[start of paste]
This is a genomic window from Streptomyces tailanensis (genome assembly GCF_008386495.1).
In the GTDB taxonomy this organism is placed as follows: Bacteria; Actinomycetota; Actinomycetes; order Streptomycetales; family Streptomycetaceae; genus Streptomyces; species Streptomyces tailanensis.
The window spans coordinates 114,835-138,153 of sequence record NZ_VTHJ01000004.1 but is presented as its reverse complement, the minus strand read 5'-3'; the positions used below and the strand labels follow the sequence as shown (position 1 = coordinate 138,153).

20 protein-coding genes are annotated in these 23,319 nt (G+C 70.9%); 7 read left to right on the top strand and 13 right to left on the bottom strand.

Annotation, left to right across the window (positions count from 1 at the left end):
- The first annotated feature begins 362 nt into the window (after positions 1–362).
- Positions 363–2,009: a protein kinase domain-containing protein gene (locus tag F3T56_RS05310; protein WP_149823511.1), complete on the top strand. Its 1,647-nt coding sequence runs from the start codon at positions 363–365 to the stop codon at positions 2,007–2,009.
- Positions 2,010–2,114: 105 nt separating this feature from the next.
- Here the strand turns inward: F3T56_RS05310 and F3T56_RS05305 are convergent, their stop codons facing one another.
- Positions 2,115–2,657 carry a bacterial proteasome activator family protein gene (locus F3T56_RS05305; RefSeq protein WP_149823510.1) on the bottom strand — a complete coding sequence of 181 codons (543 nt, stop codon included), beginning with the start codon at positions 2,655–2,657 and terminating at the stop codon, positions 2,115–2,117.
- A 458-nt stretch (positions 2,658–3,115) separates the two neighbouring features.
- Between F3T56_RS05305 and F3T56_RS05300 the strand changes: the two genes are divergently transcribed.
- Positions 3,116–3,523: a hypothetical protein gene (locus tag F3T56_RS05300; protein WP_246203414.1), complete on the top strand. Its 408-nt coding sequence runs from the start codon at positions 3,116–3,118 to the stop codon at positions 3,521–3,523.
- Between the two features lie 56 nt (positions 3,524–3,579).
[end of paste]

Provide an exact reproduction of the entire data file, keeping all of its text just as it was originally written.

This is a genomic window from Streptomyces tailanensis (genome assembly GCF_008386495.1).
In the GTDB taxonomy this organism is placed as follows: Bacteria; Actinomycetota; Actinomycetes; order Streptomycetales; family Streptomycetaceae; genus Streptomyces; species Streptomyces tailanensis.
The window spans coordinates 114,835-138,153 of sequence record NZ_VTHJ01000004.1 but is presented as its reverse complement, the minus strand read 5'-3'; the positions used below and the strand labels follow the sequence as shown (position 1 = coordinate 138,153).

20 protein-coding genes are annotated in these 23,319 nt (G+C 70.9%); 7 read left to right on the top strand and 13 right to left on the bottom strand.

Annotation, left to right across the window (positions count from 1 at the left end):
- The first annotated feature begins 362 nt into the window (after positions 1–362).
- Positions 363–2,009: a protein kinase domain-containing protein gene (locus tag F3T56_RS05310; protein WP_149823511.1), complete on the top strand. Its 1,647-nt coding sequence runs from the start codon at positions 363–365 to the stop codon at positions 2,007–2,009.
- Positions 2,010–2,114: 105 nt separating this feature from the next.
- Here the strand turns inward: F3T56_RS05310 and F3T56_RS05305 are convergent, their stop codons facing one another.
- Positions 2,115–2,657 carry a bacterial proteasome activator family protein gene (locus F3T56_RS05305; RefSeq protein WP_149823510.1) on the bottom strand — a complete coding sequence of 181 codons (543 nt, stop codon included), beginning with the start codon at positions 2,655–2,657 and terminating at the stop codon, positions 2,115–2,117.
- A 458-nt stretch (positions 2,658–3,115) separates the two neighbouring features.
- Between F3T56_RS05305 and F3T56_RS05300 the strand changes: the two genes are divergently transcribed.
- Positions 3,116–3,523: a hypothetical protein gene (locus tag F3T56_RS05300; protein WP_246203414.1), complete on the top strand. Its 408-nt coding sequence runs from the start codon at positions 3,116–3,118 to the stop codon at positions 3,521–3,523.
- Between the two features lie 56 nt (positions 3,524–3,579).